Secretary of Education Bell, in revoking the bilingual education regulations proposed by his predecessor, appears to be assailing a dragon when in fact he is only flogging a dead horse. The regulations have already been mortally wounded by Congress. It has forbidden the department to put them into effect pending legislative debate – wake might be more accurate -in the spring.
Most of the controversy over bilingual education stems from a 1974 Supreme Court ruling in Lau v. Nichols, a case involving the rights of Chinese children in San Francisco public schools. The court held unanimously that special education must be provided for children whose primary language is not English; it did not require any special pedagogical approach.
But bilingual education’s most vocal supporters have favored programs under which non-English-speaking children continue to get much of their instruction in their native language until, in theory, they eventually become proficient in English. Critics of that approach have urged making those children fluent in English as rapidly as possible, by the best means avail-able. In fact the proposed regulations, now revoked by Secretary Bell, had moved a long way toward giving local schools a choice of the approach they deemed most practical, while still giving the department the final say in the matter.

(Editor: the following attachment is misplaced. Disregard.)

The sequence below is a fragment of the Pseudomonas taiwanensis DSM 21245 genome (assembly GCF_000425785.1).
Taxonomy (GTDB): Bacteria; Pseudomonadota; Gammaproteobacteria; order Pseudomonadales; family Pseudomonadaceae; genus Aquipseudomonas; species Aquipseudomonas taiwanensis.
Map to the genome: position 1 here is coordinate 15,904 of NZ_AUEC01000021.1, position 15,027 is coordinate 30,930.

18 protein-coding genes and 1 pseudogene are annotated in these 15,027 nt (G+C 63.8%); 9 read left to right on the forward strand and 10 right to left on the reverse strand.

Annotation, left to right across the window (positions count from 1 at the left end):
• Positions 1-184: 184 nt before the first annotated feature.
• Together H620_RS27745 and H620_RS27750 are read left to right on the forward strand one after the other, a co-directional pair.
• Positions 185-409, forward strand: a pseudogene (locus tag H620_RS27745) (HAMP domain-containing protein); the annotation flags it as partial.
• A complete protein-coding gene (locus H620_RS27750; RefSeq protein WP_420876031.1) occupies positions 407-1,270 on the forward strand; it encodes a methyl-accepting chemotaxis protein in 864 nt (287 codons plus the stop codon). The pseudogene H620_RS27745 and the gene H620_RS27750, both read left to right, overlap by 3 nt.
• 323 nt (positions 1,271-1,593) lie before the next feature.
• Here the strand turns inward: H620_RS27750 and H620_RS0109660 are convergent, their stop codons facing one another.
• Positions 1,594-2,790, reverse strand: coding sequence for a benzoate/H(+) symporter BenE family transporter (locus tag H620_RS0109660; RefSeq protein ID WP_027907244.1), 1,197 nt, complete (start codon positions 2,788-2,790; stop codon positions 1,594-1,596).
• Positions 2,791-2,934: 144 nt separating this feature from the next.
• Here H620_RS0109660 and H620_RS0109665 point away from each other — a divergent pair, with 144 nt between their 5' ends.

Secretary Bell is acting under the Reagan Administration’s instructions to reduce Federal regulations. Politics aside, it makes sense to let the local districts work out which strategies are best suited to deal with their children’s language problems. Those problems, not to mention the languages they speak, differ from district to district.
Yet legitimate reliance on local initiatives does not relieve the Federal Government, or Secretary Bell, of responsibility. The Supreme Court has ruled that non-English-speaking children have a constitutional right to special assistance. Washington has an obligation to enforce that ruling, and to provide fiscal support for programs that respond to extraordinary linguistic disadvantage. In the current fiscal year, that support totals $175 million. Having buried the dead regulations, Mr. Bell still faces a live problem.